Author Archives: John

Segal Part 93

January 1989 and (for one never steps into the same river twice) May 2021

 

 

 

 

 

 

 

 

 

The second book on Segal has finally moved into production at Lund Humphries and is due for delivery to any eager potential readers in May 2021.

I had imagined that my Walter Segal, English Architect –  for the nice series of 20th Century English Architects – would be published even before this one, Walter Segal, self-built Architect, was written. But  sponsoring publishers RIBA and Historic England faded, as Liverpool UP joined the stalwart Twentieth Century Society; all, it seems, remains in dark pipeline.  However, this rather different book, written by myself with a final section by Alice Grahame, is actively in production for published in May 2021.

This book’s first section focuses on Segal’s formative years in Continental Europe where his father Arthur was an important painter and Walter grew up surrounded by leaders of the European avant-garde. On qualifying as architect in Germany just as the Nazi party came to power, Segal moved to Switzerland, Mallorca, Egypt and finally to London in 1936.

The second section focuses on Walter Segal’s central theme of popular housing, his unique and independent form of professional practice, how he managed to spread his ideas through writing and teaching, and how his architecture developed towards the timber-frame form known world-wide today as ‘the Segal system’, which could be used by people to build their own houses.

The third section follows the development of the timber-frame form known world-wide today as ‘the Segal method’ and how it came to be used by people to build and indeed design their own houses. This culminated at the time of Segal’s death in two areas of self-built public authority social housing in London – housing which, nearly half a century later, remains as unique and highly desirable neighbourhoods.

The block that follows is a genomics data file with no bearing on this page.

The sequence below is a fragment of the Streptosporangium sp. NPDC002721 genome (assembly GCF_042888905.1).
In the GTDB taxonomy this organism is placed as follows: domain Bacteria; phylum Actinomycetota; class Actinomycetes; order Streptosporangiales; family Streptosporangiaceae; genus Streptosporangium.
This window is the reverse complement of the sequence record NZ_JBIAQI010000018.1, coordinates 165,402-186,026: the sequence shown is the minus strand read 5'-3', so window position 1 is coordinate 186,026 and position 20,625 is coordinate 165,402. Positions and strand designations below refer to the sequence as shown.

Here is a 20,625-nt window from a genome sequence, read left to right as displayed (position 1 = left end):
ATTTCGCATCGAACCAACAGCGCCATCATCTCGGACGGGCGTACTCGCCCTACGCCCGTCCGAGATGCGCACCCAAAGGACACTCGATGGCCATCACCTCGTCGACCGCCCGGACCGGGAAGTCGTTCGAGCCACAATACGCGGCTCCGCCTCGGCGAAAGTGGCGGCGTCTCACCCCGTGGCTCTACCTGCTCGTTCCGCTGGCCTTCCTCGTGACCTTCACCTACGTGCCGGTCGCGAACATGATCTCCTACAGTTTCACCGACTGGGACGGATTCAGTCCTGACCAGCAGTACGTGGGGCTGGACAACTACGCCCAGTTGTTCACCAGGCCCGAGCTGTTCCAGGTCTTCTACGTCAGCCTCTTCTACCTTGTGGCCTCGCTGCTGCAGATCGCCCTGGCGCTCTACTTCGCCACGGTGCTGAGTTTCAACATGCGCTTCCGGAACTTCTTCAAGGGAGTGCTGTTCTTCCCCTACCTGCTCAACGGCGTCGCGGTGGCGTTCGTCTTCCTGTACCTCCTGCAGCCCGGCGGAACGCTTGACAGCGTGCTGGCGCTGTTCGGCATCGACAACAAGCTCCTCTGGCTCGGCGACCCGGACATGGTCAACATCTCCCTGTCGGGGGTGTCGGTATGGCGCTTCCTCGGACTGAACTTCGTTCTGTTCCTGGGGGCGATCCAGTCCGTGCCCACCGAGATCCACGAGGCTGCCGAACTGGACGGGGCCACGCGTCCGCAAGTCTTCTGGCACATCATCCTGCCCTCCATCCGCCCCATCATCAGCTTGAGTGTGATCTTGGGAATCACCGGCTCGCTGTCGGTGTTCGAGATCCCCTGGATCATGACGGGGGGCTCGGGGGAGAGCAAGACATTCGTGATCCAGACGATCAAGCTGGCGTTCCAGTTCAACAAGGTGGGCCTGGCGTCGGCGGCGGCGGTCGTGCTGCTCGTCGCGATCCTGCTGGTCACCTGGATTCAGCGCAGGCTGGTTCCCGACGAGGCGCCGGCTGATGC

The final part is written by Alice Grahame, whose home is a self-built Segal house and who organised the Walter Segal exhibition at the Architectural Association in 2016. She explores the legacy offered by Segal to younger generations; how his work and example, half a century after his timber ‘method’ was developed, leads to the possibility of making, and then living within, communities whose places are constructed with a flexible, easily assembled, planet-friendly timber-frame building system today and tomorrow.
 
The book is found – and indeed can be ordered – on the Lund Humphries website here and we are all hoping that, despite the continuing unfavourable Covid-10 climate, we can publicly share its arrival one way or another in 2021.
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The Plague following GDC’s centenary

Updating the previous post on De Carlo here, the Plague soon overwhelmed Italy and now wreaks more havoc on England.  Of the three early 2020 offering planned:

First, the book arrived before the Plague, and my essay, Uno Sguardo a Giancarlo De Carlo is found here